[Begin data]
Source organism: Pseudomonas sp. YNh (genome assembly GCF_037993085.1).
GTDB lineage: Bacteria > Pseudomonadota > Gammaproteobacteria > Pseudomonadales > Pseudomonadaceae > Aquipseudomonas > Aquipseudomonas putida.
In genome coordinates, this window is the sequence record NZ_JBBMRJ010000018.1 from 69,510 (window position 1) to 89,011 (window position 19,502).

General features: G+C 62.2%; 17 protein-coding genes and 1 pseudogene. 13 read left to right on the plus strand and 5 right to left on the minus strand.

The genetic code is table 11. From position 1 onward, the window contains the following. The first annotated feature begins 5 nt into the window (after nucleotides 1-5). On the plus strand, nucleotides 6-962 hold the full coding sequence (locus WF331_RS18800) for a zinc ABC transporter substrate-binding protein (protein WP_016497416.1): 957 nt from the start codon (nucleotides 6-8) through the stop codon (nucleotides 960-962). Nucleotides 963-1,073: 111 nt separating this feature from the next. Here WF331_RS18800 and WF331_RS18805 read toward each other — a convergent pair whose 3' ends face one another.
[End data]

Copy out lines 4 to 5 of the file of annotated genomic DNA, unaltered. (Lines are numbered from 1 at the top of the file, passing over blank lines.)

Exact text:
General features: G+C 62.2%; 17 protein-coding genes and 1 pseudogene. 13 read left to right on the plus strand and 5 right to left on the minus strand.

The genetic code is table 11. From position 1 onward, the window contains the following. The first annotated feature begins 5 nt into the window (after nucleotides 1-5). On the plus strand, nucleotides 6-962 hold the full coding sequence (locus WF331_RS18800) for a zinc ABC transporter substrate-binding protein (protein WP_016497416.1): 957 nt from the start codon (nucleotides 6-8) through the stop codon (nucleotides 960-962). Nucleotides 963-1,073: 111 nt separating this feature from the next. Here WF331_RS18800 and WF331_RS18805 read toward each other — a convergent pair whose 3' ends face one another.